Matt Davis field recordings, electronics, trumpet
Phil Durrant software synths and treatments
Mark Wastell amplified textures

Mark Wastell and Matt Davis met and first played together in a workshop led by Eddie Prévost in London during the spring of 1996. Soon after, Wastell was invited to join Chris Burn's Ensemble, in which he played with Phil Durrant for the first time. Subsequently, Phil and Mark worked together in the quartets Assumed Possibilities and Quatuor Accorde, documented on Rossbin and Emanem CDs, respectively.

The debut trio concert by Davis/Durrant/Wastell took longer to organise than any of the participants could have anticipated, due mainly to Matt's temporary relocation to Barcelona. The three musicians didn't come together until August 2000, for a concert at All Angels in West London. This was an all-acoustic incarnation: trumpet (Davis), violin (Durrant) and cello (Wastell). A recording of this concert was issued on Wastell's Confront label as a limited edition CD-R, now long out of print.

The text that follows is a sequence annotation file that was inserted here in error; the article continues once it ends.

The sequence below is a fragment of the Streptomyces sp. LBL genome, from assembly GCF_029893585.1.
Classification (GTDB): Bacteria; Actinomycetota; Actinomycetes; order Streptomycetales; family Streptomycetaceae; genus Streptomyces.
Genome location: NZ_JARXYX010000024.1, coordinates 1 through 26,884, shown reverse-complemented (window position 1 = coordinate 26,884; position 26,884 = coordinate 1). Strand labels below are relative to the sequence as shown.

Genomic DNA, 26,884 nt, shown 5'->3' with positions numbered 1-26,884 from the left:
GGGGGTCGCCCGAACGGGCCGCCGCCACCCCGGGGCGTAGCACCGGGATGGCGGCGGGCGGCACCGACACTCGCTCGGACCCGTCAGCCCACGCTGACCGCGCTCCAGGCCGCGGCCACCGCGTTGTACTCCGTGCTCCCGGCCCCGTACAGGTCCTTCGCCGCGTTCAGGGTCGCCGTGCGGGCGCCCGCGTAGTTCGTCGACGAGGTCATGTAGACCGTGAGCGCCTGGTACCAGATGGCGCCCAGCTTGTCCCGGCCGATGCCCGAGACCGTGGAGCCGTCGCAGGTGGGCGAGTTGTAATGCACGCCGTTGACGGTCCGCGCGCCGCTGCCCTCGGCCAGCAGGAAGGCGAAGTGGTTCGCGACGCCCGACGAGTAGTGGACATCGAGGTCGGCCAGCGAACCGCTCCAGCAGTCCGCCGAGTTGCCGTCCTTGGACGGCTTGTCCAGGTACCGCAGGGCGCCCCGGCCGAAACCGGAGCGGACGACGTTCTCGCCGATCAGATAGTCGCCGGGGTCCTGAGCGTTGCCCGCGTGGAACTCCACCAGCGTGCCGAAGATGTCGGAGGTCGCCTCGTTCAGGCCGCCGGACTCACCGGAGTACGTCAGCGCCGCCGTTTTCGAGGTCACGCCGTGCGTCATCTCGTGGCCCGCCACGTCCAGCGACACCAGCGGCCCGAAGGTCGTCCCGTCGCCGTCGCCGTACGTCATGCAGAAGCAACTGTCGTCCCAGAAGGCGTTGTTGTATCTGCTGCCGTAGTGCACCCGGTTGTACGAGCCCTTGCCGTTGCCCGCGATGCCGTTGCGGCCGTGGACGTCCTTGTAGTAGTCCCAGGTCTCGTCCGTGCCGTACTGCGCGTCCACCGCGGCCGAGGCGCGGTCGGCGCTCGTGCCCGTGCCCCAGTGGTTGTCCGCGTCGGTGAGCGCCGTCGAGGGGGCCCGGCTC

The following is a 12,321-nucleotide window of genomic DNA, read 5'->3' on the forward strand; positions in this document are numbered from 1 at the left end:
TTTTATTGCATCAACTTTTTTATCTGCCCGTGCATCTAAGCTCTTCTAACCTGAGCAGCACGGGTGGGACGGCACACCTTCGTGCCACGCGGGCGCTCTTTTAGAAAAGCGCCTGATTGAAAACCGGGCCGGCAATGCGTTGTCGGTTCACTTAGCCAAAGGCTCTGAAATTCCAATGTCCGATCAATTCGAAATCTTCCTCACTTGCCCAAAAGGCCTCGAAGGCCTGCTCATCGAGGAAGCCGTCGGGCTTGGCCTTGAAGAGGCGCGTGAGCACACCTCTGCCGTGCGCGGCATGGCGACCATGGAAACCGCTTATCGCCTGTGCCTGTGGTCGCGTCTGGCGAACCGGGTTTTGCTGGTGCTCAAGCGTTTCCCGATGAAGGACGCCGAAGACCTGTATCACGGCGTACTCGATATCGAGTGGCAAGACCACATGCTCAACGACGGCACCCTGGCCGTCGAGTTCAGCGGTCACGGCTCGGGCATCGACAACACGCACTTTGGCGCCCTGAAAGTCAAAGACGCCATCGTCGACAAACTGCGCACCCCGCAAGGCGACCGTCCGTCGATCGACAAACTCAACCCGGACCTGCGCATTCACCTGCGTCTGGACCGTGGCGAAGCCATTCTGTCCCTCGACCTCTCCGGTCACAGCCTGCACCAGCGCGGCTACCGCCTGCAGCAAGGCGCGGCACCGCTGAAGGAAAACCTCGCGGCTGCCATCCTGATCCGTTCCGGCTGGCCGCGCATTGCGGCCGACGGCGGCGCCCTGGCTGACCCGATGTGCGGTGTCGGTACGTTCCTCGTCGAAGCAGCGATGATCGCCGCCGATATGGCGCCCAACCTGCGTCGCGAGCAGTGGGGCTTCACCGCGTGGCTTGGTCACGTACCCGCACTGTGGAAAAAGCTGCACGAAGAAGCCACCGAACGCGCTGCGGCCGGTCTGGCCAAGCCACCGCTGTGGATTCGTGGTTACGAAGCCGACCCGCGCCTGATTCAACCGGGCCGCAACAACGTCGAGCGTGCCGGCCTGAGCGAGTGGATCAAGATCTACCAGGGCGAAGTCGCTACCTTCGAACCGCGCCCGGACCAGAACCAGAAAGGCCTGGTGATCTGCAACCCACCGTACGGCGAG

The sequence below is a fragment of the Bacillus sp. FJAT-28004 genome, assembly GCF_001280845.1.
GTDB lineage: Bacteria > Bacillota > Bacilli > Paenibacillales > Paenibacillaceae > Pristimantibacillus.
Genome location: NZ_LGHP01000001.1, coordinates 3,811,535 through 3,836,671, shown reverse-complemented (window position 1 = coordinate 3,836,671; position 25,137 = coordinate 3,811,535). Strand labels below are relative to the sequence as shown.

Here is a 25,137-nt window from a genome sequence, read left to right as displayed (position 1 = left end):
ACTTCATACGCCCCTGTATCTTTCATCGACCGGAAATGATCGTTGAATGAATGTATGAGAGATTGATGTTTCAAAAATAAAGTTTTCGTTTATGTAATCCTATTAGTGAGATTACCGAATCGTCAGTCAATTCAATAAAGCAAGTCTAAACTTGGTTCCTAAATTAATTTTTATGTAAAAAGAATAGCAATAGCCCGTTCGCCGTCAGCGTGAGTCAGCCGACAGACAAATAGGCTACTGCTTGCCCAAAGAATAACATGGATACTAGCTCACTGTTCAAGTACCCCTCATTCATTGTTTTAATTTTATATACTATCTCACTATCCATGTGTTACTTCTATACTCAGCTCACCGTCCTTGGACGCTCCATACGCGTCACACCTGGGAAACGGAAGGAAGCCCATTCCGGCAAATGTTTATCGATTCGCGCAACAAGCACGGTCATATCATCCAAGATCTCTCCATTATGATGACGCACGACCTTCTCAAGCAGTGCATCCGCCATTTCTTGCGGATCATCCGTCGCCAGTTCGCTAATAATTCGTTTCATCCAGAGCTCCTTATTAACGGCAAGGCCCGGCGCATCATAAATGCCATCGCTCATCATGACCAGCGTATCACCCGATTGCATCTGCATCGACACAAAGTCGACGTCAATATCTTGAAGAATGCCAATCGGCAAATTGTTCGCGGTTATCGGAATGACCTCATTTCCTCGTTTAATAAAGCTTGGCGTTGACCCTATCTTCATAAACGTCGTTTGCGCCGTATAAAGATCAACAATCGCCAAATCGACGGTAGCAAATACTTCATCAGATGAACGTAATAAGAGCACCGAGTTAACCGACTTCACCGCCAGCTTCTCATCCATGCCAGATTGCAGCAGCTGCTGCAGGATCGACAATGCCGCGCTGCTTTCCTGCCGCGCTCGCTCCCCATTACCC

When Davis returned from Spain in early 2002, the trio began to rehearse on a regular basis. Arising from these intensive rehearsals was a new group aesthetic and a shift in focus from acoustic to electronic-based material. By this stage, Durrant had developed a personal language using software synths and treatments and Wastell had begun investigating a sound source comprising what he refers to as "amplified textures", into which Davis' newfound interest in field recordings and electronics fit perfectly. open documents this exciting period in the group's evolution, with enough groundwork having been laid to develop a strong and unique musical identity but without the all-too-identifiable sound of a group overfamiliar with itself.

open was recorded in two sessions at LMC sound in March and May 2003, both superbly engineered by Tom Wallace. It represents the first recording of Durrant exclusively using a computer, and points to a new direction for the London scene, one more organic and less directly rooted in the free improvisation of the 1980's. open largely consists of tiny, connected events, never drifting into excessive caution, always taking risks and ceaselessly pressing against the overhanging silence.